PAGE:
Audicus Hearing Aid Reviews
Updated March 23, 2016
Note: This post is written by a hearing instrument specialist and is merely an opinion piece.
Originally launched in 2011, New York, NY based Audicus is one of the most widely recognized online hearing aid retailers in the industry. With the average price of a single hearing aid ranging from $1600 – $2000, Audicus fills a need in the market by offering high quality hearing aids at greatly reduced prices. What is Audicus’s secret sauce, and how are they able to offer hearing aids at such low prices? The answer lies in their distribution model.
How Hearing Aids Are Traditionally Distributed
For as long as hearing aids have been widely and commercially available, hearing aid manufacturers have wholesaled hearing aids directly to hearing healthcare providers, who in turn retail the hearing aids to their customers (patients). This distribution method gives hearing aid manufacturers the confidence that their products are being dispensed by licensed and trained professionals, and that the end user will have access to ongoing (local) support for their hearing aids. This is still the most popular distribution method, and is endorsed by consumer protection agencies such as the FDA and FTC.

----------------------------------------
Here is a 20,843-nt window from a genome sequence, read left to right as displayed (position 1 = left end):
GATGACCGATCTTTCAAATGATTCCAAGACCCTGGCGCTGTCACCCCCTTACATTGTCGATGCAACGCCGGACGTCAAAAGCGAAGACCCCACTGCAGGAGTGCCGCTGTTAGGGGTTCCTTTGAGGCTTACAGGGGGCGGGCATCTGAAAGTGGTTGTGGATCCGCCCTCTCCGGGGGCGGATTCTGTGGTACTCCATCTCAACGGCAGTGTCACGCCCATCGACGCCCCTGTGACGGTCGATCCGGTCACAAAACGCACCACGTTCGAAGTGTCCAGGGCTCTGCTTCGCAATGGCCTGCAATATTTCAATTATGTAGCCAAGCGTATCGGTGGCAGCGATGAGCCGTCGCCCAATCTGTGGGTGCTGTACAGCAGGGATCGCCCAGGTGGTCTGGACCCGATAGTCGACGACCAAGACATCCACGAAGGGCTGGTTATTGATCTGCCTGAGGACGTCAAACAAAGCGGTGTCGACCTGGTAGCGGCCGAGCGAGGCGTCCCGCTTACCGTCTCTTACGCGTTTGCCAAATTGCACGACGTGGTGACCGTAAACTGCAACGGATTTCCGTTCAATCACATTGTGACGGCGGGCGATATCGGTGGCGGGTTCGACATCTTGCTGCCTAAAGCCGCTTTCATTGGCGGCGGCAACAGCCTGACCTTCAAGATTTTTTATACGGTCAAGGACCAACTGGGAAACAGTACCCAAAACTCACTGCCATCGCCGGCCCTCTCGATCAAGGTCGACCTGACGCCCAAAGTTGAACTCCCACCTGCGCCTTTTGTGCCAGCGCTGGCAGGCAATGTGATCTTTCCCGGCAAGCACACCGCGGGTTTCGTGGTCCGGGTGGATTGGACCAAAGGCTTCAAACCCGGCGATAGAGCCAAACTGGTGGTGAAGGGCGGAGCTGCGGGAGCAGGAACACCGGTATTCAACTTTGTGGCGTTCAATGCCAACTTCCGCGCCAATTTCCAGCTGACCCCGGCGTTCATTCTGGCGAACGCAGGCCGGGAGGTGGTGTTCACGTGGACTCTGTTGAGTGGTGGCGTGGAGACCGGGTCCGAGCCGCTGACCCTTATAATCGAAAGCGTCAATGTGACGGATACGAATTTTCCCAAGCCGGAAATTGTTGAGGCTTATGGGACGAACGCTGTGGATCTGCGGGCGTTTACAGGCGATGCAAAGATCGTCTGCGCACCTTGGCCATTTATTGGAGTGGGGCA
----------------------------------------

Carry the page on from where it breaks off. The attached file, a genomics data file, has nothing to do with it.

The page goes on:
How Audicus Distributes Hearing Aids
Taken straight from Audicus’s website:
We cut out the middlemen by partnering with top-tier, independent manufacturers in Germany and the US and delivering directly to you.
The “middleman” in this case, is the local hearing healthcare provider who is traditionally tasked with:
- Sizing the hearing aids so they fit appropriately
- Programming the hearing aids to a unique hearing profile
- Verifying the fit and output of the hearing aids